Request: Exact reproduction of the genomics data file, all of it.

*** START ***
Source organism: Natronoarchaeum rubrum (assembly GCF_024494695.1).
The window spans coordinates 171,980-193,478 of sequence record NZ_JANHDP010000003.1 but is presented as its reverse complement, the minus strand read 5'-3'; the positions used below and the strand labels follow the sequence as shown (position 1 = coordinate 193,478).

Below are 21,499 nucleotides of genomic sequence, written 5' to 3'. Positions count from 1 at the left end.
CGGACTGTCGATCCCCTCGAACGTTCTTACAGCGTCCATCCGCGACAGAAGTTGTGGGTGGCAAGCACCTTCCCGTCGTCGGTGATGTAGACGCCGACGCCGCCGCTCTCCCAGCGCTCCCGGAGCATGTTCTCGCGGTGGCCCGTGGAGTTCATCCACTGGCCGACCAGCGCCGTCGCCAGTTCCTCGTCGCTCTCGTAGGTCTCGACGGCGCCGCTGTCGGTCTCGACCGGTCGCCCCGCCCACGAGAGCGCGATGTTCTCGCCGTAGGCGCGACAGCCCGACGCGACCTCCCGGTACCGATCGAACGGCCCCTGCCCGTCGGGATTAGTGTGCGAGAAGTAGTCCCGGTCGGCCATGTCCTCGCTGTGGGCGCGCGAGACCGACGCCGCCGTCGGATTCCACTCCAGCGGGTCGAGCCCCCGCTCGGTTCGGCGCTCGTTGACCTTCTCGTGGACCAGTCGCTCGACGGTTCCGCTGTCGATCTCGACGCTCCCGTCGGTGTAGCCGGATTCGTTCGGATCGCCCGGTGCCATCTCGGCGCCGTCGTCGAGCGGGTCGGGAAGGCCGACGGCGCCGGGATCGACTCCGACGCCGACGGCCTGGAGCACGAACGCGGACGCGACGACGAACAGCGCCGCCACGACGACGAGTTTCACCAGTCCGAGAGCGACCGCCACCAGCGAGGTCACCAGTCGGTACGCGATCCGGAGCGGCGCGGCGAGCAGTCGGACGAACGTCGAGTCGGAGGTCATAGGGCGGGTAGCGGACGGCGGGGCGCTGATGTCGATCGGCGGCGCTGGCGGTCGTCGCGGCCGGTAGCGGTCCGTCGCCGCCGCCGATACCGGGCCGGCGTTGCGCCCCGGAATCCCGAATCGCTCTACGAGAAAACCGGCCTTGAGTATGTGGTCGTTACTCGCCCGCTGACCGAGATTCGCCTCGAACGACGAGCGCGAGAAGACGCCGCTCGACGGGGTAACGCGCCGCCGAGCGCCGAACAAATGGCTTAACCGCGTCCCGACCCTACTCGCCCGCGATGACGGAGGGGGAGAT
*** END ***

Source organism: Natronoarchaeum rubrum (assembly GCF_024494695.1).
The window spans coordinates 171,980-193,478 of sequence record NZ_JANHDP010000003.1 but is presented as its reverse complement, the minus strand read 5'-3'; the positions used below and the strand labels follow the sequence as shown (position 1 = coordinate 193,478).

Below are 21,499 nucleotides of genomic sequence, written 5' to 3'. Positions count from 1 at the left end.
CGGACTGTCGATCCCCTCGAACGTTCTTACAGCGTCCATCCGCGACAGAAGTTGTGGGTGGCAAGCACCTTCCCGTCGTCGGTGATGTAGACGCCGACGCCGCCGCTCTCCCAGCGCTCCCGGAGCATGTTCTCGCGGTGGCCCGTGGAGTTCATCCACTGGCCGACCAGCGCCGTCGCCAGTTCCTCGTCGCTCTCGTAGGTCTCGACGGCGCCGCTGTCGGTCTCGACCGGTCGCCCCGCCCACGAGAGCGCGATGTTCTCGCCGTAGGCGCGACAGCCCGACGCGACCTCCCGGTACCGATCGAACGGCCCCTGCCCGTCGGGATTAGTGTGCGAGAAGTAGTCCCGGTCGGCCATGTCCTCGCTGTGGGCGCGCGAGACCGACGCCGCCGTCGGATTCCACTCCAGCGGGTCGAGCCCCCGCTCGGTTCGGCGCTCGTTGACCTTCTCGTGGACCAGTCGCTCGACGGTTCCGCTGTCGATCTCGACGCTCCCGTCGGTGTAGCCGGATTCGTTCGGATCGCCCGGTGCCATCTCGGCGCCGTCGTCGAGCGGGTCGGGAAGGCCGACGGCGCCGGGATCGACTCCGACGCCGACGGCCTGGAGCACGAACGCGGACGCGACGACGAACAGCGCCGCCACGACGACGAGTTTCACCAGTCCGAGAGCGACCGCCACCAGCGAGGTCACCAGTCGGTACGCGATCCGGAGCGGCGCGGCGAGCAGTCGGACGAACGTCGAGTCGGAGGTCATAGGGCGGGTAGCGGACGGCGGGGCGCTGATGTCGATCGGCGGCGCTGGCGGTCGTCGCGGCCGGTAGCGGTCCGTCGCCGCCGCCGATACCGGGCCGGCGTTGCGCCCCGGAATCCCGAATCGCTCTACGAGAAAACCGGCCTTGAGTATGTGGTCGTTACTCGCCCGCTGACCGAGATTCGCCTCGAACGACGAGCGCGAGAAGACGCCGCTCGACGGGGTAACGCGCCGCCGAGCGCCGAACAAATGGCTTAACCGCGTCCCGACCCTACTCGCCCGCGATGACGGAGGGGGAGAT